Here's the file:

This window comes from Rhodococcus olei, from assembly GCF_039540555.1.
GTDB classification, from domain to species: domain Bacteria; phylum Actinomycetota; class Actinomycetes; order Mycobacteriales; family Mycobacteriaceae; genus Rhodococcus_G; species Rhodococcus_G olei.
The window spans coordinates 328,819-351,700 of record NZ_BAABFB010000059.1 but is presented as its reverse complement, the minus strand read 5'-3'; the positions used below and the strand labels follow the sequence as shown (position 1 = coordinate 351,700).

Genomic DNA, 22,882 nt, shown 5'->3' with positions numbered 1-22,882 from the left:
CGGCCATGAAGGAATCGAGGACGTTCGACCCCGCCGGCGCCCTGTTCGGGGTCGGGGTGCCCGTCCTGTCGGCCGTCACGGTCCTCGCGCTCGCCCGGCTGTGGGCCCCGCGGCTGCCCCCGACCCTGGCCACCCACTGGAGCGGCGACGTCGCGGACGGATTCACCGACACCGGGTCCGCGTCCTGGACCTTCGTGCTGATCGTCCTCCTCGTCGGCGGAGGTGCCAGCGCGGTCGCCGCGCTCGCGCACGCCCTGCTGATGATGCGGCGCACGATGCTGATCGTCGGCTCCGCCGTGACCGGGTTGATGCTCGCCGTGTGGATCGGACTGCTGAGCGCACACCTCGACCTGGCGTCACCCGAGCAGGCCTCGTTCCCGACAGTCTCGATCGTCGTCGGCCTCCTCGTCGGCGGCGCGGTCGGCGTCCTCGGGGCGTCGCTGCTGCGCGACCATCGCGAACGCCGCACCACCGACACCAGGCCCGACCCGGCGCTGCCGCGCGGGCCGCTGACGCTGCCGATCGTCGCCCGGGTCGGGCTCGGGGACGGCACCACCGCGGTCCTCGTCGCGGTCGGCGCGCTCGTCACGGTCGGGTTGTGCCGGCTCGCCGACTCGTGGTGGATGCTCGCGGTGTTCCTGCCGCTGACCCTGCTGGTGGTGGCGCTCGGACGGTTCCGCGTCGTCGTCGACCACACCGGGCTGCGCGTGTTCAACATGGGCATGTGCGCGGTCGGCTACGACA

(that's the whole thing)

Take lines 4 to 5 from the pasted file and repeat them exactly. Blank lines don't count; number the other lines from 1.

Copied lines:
Genomic DNA, 22,882 nt, shown 5'->3' with positions numbered 1-22,882 from the left:
CGGCCATGAAGGAATCGAGGACGTTCGACCCCGCCGGCGCCCTGTTCGGGGTCGGGGTGCCCGTCCTGTCGGCCGTCACGGTCCTCGCGCTCGCCCGGCTGTGGGCCCCGCGGCTGCCCCCGACCCTGGCCACCCACTGGAGCGGCGACGTCGCGGACGGATTCACCGACACCGGGTCCGCGTCCTGGACCTTCGTGCTGATCGTCCTCCTCGTCGGCGGAGGTGCCAGCGCGGTCGCCGCGCTCGCGCACGCCCTGCTGATGATGCGGCGCACGATGCTGATCGTCGGCTCCGCCGTGACCGGGTTGATGCTCGCCGTGTGGATCGGACTGCTGAGCGCACACCTCGACCTGGCGTCACCCGAGCAGGCCTCGTTCCCGACAGTCTCGATCGTCGTCGGCCTCCTCGTCGGCGGCGCGGTCGGCGTCCTCGGGGCGTCGCTGCTGCGCGACCATCGCGAACGCCGCACCACCGACACCAGGCCCGACCCGGCGCTGCCGCGCGGGCCGCTGACGCTGCCGATCGTCGCCCGGGTCGGGCTCGGGGACGGCACCACCGCGGTCCTCGTCGCGGTCGGCGCGCTCGTCACGGTCGGGTTGTGCCGGCTCGCCGACTCGTGGTGGATGCTCGCGGTGTTCCTGCCGCTGACCCTGCTGGTGGTGGCGCTCGGACGGTTCCGCGTCGTCGTCGACCACACCGGGCTGCGCGTGTTCAACATGGGCATGTGCGCGGTCGGCTACGACA